When Chris Froome reviewed the Factor Astro VAM he will ride in 2021, the short video quickly devolved from a media stunt to a rant on disc brakes. It’s probably not quite what new team sponsors Israel Start-Up Nation had in mind. It could also be Chris Froome’s most relatable moment yet.
While Froome is fast, with seven Grand Tour wins to his name, he is not always the most relatable figure in cycling. With his performance-focused personality, he can come off as distant or reserved. That distance is somewhat justified, as Froome’s faced a barrage of media – positive and negative – since sinning his first Tour de France in 2013.
In taking time out of his review to quibble about the merits – and mysteries – of disc brakes, though, Froome shows he’s just like the rest of us.
“Not 100 per cent sold on them yet, myself”
Until transferring to ISN, Froome’s Pinarello Dogma team bikes at Sky/Ineos were outfitted with traditional rim brakes, some of the last such bikes remaining at the World Tour. With the switch in teams, and switch to Factor bikes, Froome can no longer avoid the future. And he does not seem happy about it.
Things start positive. “”I’ve been using them for the last couple of months and, performance-wise, they’re great,” Froome says. “You always stop when you need to stop. In the dry, in the wet, they do the job. They do what they’re meant to do.”
From there, and with a wry smile, Froome dives into a laundry list of complaints.
“The downsides … the constant rubbing, the potential for mechanicals, the overheating, the discs becoming a bit warped when you’re on a descent for long enough – five, ten minutes, with constant braking. Personally, I just don’t think the technology is quite where it needs to be yet for road cycling.”
The WorldTour pro does have some legitimate technical complaints, but they quickly devolve into the type of conjecture we’ve all heard, and likely shared ourselves, at the local bike shop.
“I think the distance between the disc and the rotors is still just too narrow, so you’re going to get that rubbing, you’re going to get that one piston that fires more than another, you’re going to get these little issues. I don’t think the pistons quite retract quite the way they’re meant to be, all the time.”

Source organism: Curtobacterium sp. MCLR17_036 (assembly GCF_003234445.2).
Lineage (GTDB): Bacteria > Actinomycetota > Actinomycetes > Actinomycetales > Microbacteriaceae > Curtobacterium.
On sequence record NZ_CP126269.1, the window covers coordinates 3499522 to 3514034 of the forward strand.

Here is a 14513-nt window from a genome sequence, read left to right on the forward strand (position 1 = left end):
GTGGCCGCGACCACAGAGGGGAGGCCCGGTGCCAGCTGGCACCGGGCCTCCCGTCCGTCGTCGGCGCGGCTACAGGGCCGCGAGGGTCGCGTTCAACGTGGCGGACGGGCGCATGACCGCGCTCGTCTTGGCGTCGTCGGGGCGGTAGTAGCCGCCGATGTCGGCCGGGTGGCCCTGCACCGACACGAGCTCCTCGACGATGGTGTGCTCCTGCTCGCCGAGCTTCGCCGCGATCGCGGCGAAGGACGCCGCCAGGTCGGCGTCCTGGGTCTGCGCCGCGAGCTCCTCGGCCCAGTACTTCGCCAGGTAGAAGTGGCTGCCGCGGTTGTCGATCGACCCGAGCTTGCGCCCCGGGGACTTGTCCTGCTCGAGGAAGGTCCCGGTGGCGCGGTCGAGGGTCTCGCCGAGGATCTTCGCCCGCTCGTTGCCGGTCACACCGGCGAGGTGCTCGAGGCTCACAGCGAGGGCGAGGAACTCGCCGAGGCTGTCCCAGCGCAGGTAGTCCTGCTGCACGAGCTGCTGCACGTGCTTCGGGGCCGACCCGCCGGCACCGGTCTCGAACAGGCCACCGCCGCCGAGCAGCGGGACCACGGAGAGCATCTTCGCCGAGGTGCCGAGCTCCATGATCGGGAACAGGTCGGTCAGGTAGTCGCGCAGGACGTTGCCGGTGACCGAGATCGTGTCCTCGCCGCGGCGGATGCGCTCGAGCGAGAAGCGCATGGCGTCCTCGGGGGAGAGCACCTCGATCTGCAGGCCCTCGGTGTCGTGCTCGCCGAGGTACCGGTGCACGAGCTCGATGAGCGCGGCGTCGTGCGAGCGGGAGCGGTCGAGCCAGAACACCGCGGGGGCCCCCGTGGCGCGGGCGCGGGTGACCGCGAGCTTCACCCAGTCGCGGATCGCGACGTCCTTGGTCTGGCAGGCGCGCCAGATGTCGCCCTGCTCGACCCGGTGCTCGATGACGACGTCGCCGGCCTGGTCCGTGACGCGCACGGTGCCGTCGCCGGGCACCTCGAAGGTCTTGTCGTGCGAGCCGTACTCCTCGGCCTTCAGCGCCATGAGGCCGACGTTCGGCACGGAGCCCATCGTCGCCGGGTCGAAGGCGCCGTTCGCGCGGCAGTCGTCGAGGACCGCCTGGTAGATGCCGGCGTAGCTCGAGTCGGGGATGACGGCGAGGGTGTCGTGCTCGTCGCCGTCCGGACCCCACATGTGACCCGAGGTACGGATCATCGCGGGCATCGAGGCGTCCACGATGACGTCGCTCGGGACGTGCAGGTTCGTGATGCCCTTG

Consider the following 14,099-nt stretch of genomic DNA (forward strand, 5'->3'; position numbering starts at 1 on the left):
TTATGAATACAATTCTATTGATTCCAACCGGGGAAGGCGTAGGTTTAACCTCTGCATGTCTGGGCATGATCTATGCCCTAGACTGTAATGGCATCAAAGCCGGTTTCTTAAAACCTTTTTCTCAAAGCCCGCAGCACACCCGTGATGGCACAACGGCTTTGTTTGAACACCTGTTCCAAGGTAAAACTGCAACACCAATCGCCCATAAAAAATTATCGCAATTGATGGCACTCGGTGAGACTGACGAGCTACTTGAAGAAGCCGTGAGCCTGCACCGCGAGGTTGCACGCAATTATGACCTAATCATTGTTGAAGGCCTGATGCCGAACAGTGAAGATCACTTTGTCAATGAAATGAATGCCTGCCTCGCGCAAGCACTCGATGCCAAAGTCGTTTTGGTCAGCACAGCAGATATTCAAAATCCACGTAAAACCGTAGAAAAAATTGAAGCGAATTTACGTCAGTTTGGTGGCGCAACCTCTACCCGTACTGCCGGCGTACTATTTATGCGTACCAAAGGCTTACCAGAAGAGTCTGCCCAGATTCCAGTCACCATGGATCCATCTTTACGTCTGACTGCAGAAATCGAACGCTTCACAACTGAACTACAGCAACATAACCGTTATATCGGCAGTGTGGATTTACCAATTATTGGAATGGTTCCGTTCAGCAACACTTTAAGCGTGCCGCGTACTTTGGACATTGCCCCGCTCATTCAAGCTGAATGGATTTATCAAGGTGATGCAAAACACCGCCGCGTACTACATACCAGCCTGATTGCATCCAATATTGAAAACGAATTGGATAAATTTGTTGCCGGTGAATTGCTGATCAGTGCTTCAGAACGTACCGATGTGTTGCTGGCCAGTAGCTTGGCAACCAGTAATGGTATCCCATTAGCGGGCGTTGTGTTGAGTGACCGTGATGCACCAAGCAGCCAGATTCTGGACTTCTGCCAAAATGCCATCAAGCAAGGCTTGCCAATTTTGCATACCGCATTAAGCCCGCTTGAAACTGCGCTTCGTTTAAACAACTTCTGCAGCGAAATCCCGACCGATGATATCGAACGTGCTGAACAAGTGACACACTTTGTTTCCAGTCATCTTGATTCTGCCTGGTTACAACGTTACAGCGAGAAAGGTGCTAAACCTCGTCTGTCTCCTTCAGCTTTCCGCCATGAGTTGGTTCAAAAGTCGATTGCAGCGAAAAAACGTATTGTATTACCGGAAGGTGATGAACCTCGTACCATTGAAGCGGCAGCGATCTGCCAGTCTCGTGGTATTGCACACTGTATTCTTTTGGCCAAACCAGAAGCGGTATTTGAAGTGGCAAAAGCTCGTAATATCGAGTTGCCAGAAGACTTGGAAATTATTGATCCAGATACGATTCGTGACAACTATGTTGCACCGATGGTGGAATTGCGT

Then, in a moment that likely signals doom for bike mechanics everywhere, Froome validated so many rider’s secret theory: that disc brakes seem to magically develop a rub even after the perfect tune. Like Masters road racers everywhere, Froome seems to pre-empt his season with the caveat that, if he doesn’t win, it’ll be because he swears he can still feel his disc brake start rubbing after the race started.
“Quite often it’ll work on the stand, it’ll work when the mechanic sorts it out. Then once you get onto the road it’s a different story,” the ISN star rants, before quipping that “I accept that that’s the direction the industry wants to go in, and we as bike riders are going to have to adapt and learn to use them.”
Inevitability of the Disc Brake Illuminati
Clearly, Froome is a die-hard, if not inked member of the Rim Brake Conservation Society. Still, even he acknowledges that in the great brake battle, the Disc Brake Illuminati may have the upper hand.
“I think if you’re not on disc brakes already it’s only a matter of time until you’re made obsolete in a way and forced on to them.”
If WorldTour team mechanics can’t keep Froome happy, what chance to the rest of us have? And if a Grand Tour winner can’t stop the tide of disc brake bikes, no one can.
We may not be able to avoid disc brakes. But now we have the word of a seven-time Grand Tour winner on our side when we go into the shop and confidently proclaim, “I think my discs are rubbing, again.”